Now both brakes actually have solid feel and feel pretty good. I don’t know if the calipers are still sticking as the bike can’t move, but at least I might be able to put off spending too much on the brakes immediately. All the hoses look visually good with no cracking.

Whoever the bloody sadist is that designed where the rear brake fluid res is located should be slapped hard. Its located in such a way that to get the cap off you have to remove a side panel, unbolt the res and have it hanging in the air, otherwise the cap doesnt clear the frame, and there is no way you could pour fluid in it.

Moving along; This morning I was considering just selling the damn bike for parts as it was pissing me off and I was getting pretty demotivated with it all. So much work to do, and nothing going right, but at the end of the day that’s not how I work.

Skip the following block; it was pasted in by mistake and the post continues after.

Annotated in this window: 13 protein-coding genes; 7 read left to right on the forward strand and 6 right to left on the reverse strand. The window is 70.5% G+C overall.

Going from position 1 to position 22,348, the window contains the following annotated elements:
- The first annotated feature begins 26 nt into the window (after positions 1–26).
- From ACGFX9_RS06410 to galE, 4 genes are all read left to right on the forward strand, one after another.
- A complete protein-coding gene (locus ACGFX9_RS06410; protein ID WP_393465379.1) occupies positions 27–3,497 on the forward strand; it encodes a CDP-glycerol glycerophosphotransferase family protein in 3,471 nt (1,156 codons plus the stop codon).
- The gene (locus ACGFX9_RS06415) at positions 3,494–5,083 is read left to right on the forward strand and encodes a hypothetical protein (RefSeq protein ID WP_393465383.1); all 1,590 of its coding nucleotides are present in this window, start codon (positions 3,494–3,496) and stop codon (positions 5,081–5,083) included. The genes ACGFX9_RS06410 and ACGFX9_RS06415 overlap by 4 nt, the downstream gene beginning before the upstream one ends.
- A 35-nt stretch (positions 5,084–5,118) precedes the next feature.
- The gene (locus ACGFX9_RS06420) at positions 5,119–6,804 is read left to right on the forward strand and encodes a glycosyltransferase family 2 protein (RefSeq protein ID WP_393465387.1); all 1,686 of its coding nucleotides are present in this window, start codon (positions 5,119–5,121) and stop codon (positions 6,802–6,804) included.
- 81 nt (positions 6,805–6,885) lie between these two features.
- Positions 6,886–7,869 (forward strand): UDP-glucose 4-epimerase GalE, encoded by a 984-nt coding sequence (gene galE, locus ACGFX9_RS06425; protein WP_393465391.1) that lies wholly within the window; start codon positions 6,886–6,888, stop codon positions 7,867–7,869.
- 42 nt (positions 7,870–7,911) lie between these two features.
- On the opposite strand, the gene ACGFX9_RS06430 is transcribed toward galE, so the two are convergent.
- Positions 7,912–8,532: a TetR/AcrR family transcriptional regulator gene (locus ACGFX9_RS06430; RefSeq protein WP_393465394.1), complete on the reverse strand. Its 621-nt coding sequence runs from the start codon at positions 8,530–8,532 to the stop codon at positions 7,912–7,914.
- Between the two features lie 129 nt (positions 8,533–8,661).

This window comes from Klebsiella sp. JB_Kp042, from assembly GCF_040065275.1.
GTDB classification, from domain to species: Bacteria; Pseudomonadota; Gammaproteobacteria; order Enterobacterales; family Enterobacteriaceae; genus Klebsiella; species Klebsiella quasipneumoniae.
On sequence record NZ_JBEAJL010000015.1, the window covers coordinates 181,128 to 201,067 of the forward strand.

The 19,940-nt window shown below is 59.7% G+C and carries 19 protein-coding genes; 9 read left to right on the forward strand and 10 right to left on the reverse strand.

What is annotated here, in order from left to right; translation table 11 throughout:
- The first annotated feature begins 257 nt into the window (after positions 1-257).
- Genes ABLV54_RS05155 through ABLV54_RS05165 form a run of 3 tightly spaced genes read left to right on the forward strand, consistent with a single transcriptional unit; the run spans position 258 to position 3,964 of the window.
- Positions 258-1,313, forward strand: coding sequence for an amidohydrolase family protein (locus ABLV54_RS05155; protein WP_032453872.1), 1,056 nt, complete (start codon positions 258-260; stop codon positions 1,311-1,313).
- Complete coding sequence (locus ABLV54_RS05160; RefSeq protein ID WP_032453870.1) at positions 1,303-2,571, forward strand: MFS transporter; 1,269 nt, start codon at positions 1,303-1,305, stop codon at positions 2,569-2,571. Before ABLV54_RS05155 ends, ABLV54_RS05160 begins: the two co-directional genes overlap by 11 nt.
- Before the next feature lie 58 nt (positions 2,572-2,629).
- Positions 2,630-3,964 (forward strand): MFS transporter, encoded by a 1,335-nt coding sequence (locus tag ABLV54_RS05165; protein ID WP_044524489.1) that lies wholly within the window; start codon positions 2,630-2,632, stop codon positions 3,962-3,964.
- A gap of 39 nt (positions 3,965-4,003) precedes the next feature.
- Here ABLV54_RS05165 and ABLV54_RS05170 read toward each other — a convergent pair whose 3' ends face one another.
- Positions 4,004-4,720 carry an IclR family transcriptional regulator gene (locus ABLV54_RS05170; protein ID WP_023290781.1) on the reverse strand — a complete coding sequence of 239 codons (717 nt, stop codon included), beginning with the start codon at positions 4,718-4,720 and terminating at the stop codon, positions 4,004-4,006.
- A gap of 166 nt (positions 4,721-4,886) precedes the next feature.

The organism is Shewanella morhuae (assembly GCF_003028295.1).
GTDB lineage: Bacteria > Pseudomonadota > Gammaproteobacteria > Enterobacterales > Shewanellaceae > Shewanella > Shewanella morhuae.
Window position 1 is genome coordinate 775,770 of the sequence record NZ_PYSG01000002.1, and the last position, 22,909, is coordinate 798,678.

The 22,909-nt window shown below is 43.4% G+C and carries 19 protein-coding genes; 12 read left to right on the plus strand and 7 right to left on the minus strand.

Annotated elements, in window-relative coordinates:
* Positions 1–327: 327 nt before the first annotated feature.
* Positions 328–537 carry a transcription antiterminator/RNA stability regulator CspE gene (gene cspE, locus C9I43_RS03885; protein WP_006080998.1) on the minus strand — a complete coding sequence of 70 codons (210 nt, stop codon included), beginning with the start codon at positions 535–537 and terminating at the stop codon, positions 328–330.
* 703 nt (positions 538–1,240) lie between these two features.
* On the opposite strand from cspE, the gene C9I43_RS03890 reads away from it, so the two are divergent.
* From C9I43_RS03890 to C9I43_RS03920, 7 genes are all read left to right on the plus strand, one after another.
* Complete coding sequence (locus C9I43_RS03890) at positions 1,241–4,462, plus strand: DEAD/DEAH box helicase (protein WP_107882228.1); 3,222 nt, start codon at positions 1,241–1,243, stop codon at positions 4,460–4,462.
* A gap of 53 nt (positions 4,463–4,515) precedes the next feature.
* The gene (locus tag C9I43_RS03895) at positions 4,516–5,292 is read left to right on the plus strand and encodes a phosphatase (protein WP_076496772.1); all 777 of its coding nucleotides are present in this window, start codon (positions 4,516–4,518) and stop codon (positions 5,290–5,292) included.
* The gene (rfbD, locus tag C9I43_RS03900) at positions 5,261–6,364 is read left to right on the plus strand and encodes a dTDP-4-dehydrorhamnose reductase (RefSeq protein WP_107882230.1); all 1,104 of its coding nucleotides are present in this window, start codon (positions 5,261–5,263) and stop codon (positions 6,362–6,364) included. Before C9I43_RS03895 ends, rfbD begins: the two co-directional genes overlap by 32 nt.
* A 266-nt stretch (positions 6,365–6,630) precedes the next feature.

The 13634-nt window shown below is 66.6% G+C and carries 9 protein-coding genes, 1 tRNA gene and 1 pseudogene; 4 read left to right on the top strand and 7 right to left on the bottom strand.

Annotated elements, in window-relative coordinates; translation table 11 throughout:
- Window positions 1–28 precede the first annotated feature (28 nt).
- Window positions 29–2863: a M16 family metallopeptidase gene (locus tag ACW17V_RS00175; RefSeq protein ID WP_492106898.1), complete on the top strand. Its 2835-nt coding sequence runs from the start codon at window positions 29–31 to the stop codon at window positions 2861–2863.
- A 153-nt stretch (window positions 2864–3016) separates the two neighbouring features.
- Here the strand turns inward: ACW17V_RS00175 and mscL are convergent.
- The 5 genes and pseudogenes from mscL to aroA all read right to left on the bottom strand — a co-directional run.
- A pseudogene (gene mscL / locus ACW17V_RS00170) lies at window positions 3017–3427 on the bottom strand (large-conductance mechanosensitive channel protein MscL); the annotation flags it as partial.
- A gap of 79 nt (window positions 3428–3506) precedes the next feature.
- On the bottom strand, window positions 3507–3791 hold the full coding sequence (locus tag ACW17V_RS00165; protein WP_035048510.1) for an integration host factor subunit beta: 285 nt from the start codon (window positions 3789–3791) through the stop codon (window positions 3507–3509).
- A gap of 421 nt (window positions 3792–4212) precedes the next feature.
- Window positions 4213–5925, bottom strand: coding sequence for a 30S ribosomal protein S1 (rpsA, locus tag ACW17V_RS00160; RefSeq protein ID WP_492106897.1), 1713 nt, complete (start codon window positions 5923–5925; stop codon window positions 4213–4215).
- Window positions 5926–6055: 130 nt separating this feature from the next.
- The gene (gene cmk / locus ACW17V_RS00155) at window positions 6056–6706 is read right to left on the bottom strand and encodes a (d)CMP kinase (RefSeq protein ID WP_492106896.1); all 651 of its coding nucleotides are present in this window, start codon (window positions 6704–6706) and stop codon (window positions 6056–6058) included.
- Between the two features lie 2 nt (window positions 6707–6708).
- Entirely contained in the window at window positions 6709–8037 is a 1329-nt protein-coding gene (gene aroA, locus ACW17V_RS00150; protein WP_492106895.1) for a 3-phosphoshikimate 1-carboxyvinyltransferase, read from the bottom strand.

So having a short day at work today, I shot home and went straight into the garage. I swapped the O-ring on the slide housing back the old one, and using the screw from carb THREE, I managed to get it nipped up nicely without snapping it.

All the jets also went back in after a thorough cleaning.

The float needle seat went in next, with its new O-ring

And then the needle, float and bowl

Finally it was the slide, needle, springs and cap, to top it off

That’s carb one, done and ready to go.

I then stripped, cleaned and assembled carb two

Now I have a pair of carbs. Just need the screws to arrive and I can do the other two and then bench sync them. I’m hoping to have the carbs ready to go when the tank is ready, so that I can assemble and fire it up on my stand and see what the gearbox is like. After that, it’s a full tear down to do the frame.

Oh yeah, I think I forgot to mention that I got a rear stand. No room to use it where the bike is at the moment, but once the car is living outside and I’m stripping the bike it will have all the room for activities.